Functional mechanisms underlie the emergence of a diverse range of plasticity phenomena

by James A. Henderson, Pulin Gong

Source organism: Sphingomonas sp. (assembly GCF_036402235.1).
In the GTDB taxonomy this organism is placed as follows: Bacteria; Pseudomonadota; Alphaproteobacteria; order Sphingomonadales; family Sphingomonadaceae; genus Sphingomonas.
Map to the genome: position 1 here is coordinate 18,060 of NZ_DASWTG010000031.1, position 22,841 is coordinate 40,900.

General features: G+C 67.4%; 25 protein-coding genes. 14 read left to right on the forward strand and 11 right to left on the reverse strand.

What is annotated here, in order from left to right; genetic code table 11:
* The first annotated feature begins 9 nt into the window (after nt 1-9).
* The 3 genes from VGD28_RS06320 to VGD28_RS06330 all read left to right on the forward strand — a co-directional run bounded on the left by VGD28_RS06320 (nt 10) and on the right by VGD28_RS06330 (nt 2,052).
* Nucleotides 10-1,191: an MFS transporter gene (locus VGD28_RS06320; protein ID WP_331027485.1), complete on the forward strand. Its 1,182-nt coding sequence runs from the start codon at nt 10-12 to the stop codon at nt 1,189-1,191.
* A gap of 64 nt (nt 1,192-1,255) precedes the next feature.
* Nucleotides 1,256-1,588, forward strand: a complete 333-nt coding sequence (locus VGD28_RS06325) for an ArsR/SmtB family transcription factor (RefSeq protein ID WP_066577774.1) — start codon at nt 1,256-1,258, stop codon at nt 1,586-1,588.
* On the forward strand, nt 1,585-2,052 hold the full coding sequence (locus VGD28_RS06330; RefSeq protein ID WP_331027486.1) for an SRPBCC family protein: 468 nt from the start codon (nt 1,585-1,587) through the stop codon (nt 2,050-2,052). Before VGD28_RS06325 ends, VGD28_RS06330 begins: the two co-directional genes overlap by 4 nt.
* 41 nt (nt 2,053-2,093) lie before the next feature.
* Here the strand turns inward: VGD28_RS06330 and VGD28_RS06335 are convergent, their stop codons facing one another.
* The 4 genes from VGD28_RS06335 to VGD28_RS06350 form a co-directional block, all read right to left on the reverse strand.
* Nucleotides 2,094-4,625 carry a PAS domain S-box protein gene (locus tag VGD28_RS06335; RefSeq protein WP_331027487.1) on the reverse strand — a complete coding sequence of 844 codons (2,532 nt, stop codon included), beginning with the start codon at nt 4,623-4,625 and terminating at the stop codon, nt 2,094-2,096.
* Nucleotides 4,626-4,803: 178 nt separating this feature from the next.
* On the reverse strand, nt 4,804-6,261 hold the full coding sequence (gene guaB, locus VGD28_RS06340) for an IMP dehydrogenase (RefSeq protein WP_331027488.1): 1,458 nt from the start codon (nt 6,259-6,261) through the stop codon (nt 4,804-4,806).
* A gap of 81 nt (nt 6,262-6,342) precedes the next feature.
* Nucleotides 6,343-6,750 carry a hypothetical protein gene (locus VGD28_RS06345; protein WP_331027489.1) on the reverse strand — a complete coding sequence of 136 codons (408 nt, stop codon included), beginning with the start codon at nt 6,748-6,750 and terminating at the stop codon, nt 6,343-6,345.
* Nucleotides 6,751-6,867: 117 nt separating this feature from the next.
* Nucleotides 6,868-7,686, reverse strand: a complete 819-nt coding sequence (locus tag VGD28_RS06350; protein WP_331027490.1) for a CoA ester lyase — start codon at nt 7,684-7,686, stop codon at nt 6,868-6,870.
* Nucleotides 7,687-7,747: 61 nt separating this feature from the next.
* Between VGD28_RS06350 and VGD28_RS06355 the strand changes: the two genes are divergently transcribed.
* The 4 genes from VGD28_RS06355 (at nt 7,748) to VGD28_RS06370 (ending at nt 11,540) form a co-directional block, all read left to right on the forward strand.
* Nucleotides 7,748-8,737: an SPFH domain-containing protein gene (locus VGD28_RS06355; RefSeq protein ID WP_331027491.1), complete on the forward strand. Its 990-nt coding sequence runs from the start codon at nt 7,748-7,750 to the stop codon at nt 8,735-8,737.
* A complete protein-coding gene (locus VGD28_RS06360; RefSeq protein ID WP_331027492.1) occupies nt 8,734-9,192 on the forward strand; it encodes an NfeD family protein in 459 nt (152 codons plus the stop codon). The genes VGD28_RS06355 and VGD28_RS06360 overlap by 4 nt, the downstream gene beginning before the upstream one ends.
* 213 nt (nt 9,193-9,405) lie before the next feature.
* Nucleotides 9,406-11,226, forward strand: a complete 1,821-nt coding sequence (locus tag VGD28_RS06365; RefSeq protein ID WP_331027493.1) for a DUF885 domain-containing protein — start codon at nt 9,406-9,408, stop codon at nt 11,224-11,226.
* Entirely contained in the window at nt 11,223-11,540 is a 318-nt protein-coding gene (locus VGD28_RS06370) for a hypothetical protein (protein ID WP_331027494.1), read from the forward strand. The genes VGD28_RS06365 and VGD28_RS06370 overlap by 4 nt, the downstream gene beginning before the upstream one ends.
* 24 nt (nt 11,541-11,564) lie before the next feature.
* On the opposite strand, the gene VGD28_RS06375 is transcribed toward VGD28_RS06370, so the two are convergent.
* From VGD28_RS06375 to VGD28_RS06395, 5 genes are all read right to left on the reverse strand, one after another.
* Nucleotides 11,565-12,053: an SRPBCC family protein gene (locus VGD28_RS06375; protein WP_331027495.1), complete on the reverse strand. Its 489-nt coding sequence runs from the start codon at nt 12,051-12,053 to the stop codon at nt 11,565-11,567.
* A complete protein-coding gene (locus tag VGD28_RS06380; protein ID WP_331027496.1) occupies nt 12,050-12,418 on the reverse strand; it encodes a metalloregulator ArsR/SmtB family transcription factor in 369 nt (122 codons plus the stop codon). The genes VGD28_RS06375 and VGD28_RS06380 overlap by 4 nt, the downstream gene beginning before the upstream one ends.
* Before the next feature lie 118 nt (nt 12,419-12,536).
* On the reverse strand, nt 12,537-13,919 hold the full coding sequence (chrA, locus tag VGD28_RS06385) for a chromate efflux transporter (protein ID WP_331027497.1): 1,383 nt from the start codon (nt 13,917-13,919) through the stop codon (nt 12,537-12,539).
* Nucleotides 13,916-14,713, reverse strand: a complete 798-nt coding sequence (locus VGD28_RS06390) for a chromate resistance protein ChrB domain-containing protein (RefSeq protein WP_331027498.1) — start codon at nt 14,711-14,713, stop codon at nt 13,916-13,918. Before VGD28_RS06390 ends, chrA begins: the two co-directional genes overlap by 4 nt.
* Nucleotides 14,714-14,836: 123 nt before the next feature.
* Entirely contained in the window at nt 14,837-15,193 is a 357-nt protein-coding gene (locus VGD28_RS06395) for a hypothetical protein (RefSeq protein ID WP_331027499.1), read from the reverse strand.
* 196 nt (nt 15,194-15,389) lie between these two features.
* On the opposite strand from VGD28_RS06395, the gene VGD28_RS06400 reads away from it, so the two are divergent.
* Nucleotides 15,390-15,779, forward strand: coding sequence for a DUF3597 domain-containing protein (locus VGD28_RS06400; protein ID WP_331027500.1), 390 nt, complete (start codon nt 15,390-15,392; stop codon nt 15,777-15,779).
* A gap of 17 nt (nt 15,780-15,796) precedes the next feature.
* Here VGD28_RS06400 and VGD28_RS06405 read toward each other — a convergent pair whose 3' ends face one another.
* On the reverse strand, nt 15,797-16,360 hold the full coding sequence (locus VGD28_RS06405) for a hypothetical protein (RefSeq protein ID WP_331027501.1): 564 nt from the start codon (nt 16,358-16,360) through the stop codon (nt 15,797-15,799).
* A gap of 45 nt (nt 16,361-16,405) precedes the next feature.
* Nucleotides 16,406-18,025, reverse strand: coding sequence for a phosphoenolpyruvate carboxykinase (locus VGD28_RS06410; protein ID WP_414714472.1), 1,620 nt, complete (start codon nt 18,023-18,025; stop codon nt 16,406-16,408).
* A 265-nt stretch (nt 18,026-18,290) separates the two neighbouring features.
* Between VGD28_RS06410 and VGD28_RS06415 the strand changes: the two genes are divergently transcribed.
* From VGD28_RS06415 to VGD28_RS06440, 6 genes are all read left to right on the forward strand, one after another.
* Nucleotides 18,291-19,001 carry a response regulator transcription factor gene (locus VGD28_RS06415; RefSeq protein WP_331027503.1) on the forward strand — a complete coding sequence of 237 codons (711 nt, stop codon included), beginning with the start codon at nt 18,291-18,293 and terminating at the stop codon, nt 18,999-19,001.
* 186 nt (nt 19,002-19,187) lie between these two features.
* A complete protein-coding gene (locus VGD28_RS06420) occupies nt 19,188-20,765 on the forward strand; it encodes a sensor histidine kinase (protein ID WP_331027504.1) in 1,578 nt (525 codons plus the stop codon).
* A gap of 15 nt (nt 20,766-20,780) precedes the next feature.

Diverse plasticity mechanisms are orchestrated to shape the spatiotemporal dynamics underlying brain functions. However, why these plasticity rules emerge and how their dynamics interact with neural activity to give rise to complex neural circuit dynamics remains largely unknown. Here we show that both Hebbian and homeostatic plasticity rules emerge from a functional perspective of neuronal dynamics whereby each neuron learns to encode its own activity in the population activity, so that the activity of the presynaptic neuron can be decoded from the activity of its postsynaptic neurons. We explain how a range of experimentally observed plasticity phenomena with widely separated time scales emerge from learning this encoding function, including STDP and its frequency dependence, and metaplasticity. We show that when implemented in neural circuits, these plasticity rules naturally give rise to essential neural response properties, including variable neural dynamics with balanced excitation and inhibition, and approximately log-normal distributions of synaptic strengths, while simultaneously encoding a complex real-world visual stimulus. These findings establish a novel function-based account of diverse plasticity mechanisms, providing a unifying framework relating plasticity, dynamics and neural computation.

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